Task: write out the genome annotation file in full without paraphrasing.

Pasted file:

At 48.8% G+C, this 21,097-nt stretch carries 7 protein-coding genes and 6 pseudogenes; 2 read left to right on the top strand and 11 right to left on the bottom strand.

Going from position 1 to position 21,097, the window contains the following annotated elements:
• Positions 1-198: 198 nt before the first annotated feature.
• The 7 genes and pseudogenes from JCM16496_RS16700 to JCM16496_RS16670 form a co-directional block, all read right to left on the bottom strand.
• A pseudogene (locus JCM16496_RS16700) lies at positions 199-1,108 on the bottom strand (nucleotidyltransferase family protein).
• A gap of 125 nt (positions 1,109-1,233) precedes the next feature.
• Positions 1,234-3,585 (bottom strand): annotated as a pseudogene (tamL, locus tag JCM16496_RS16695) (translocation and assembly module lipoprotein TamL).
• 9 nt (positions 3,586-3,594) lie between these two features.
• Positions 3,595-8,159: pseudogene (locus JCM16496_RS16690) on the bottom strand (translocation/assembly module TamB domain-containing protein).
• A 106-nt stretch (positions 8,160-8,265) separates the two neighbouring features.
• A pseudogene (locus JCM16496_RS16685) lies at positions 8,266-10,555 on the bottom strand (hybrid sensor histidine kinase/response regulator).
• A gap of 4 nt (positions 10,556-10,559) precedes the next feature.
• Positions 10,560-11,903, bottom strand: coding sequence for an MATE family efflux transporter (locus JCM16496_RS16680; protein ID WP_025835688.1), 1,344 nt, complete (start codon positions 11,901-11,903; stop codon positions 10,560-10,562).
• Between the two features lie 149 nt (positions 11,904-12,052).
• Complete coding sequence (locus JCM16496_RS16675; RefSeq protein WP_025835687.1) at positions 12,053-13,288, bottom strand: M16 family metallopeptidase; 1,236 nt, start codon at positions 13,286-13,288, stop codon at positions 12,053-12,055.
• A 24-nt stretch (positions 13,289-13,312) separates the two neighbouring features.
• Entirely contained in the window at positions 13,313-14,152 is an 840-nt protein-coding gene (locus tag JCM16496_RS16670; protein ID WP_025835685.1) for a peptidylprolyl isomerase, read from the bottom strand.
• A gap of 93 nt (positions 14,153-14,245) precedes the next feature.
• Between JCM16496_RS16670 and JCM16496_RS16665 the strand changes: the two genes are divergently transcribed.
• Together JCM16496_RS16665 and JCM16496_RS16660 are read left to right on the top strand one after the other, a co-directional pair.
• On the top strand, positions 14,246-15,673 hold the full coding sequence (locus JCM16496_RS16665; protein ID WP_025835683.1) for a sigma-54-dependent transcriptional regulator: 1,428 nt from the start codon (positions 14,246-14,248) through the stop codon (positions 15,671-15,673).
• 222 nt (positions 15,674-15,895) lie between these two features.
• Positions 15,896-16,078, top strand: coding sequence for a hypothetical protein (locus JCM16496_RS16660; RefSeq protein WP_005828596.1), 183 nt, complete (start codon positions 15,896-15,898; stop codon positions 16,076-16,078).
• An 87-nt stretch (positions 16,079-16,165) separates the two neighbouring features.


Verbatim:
At 48.8% G+C, this 21,097-nt stretch carries 7 protein-coding genes and 6 pseudogenes; 2 read left to right on the top strand and 11 right to left on the bottom strand.

Going from position 1 to position 21,097, the window contains the following annotated elements:
• Positions 1-198: 198 nt before the first annotated feature.
• The 7 genes and pseudogenes from JCM16496_RS16700 to JCM16496_RS16670 form a co-directional block, all read right to left on the bottom strand.
• A pseudogene (locus JCM16496_RS16700) lies at positions 199-1,108 on the bottom strand (nucleotidyltransferase family protein).
• A gap of 125 nt (positions 1,109-1,233) precedes the next feature.
• Positions 1,234-3,585 (bottom strand): annotated as a pseudogene (tamL, locus tag JCM16496_RS16695) (translocation and assembly module lipoprotein TamL).
• 9 nt (positions 3,586-3,594) lie between these two features.
• Positions 3,595-8,159: pseudogene (locus JCM16496_RS16690) on the bottom strand (translocation/assembly module TamB domain-containing protein).
• A 106-nt stretch (positions 8,160-8,265) separates the two neighbouring features.
• A pseudogene (locus JCM16496_RS16685) lies at positions 8,266-10,555 on the bottom strand (hybrid sensor histidine kinase/response regulator).
• A gap of 4 nt (positions 10,556-10,559) precedes the next feature.
• Positions 10,560-11,903, bottom strand: coding sequence for an MATE family efflux transporter (locus JCM16496_RS16680; protein ID WP_025835688.1), 1,344 nt, complete (start codon positions 11,901-11,903; stop codon positions 10,560-10,562).
• Between the two features lie 149 nt (positions 11,904-12,052).
• Complete coding sequence (locus JCM16496_RS16675; RefSeq protein WP_025835687.1) at positions 12,053-13,288, bottom strand: M16 family metallopeptidase; 1,236 nt, start codon at positions 13,286-13,288, stop codon at positions 12,053-12,055.
• A 24-nt stretch (positions 13,289-13,312) separates the two neighbouring features.
• Entirely contained in the window at positions 13,313-14,152 is an 840-nt protein-coding gene (locus tag JCM16496_RS16670; protein ID WP_025835685.1) for a peptidylprolyl isomerase, read from the bottom strand.
• A gap of 93 nt (positions 14,153-14,245) precedes the next feature.
• Between JCM16496_RS16670 and JCM16496_RS16665 the strand changes: the two genes are divergently transcribed.
• Together JCM16496_RS16665 and JCM16496_RS16660 are read left to right on the top strand one after the other, a co-directional pair.
• On the top strand, positions 14,246-15,673 hold the full coding sequence (locus JCM16496_RS16665; protein ID WP_025835683.1) for a sigma-54-dependent transcriptional regulator: 1,428 nt from the start codon (positions 14,246-14,248) through the stop codon (positions 15,671-15,673).
• 222 nt (positions 15,674-15,895) lie between these two features.
• Positions 15,896-16,078, top strand: coding sequence for a hypothetical protein (locus JCM16496_RS16660; RefSeq protein WP_005828596.1), 183 nt, complete (start codon positions 15,896-15,898; stop codon positions 16,076-16,078).
• An 87-nt stretch (positions 16,079-16,165) separates the two neighbouring features.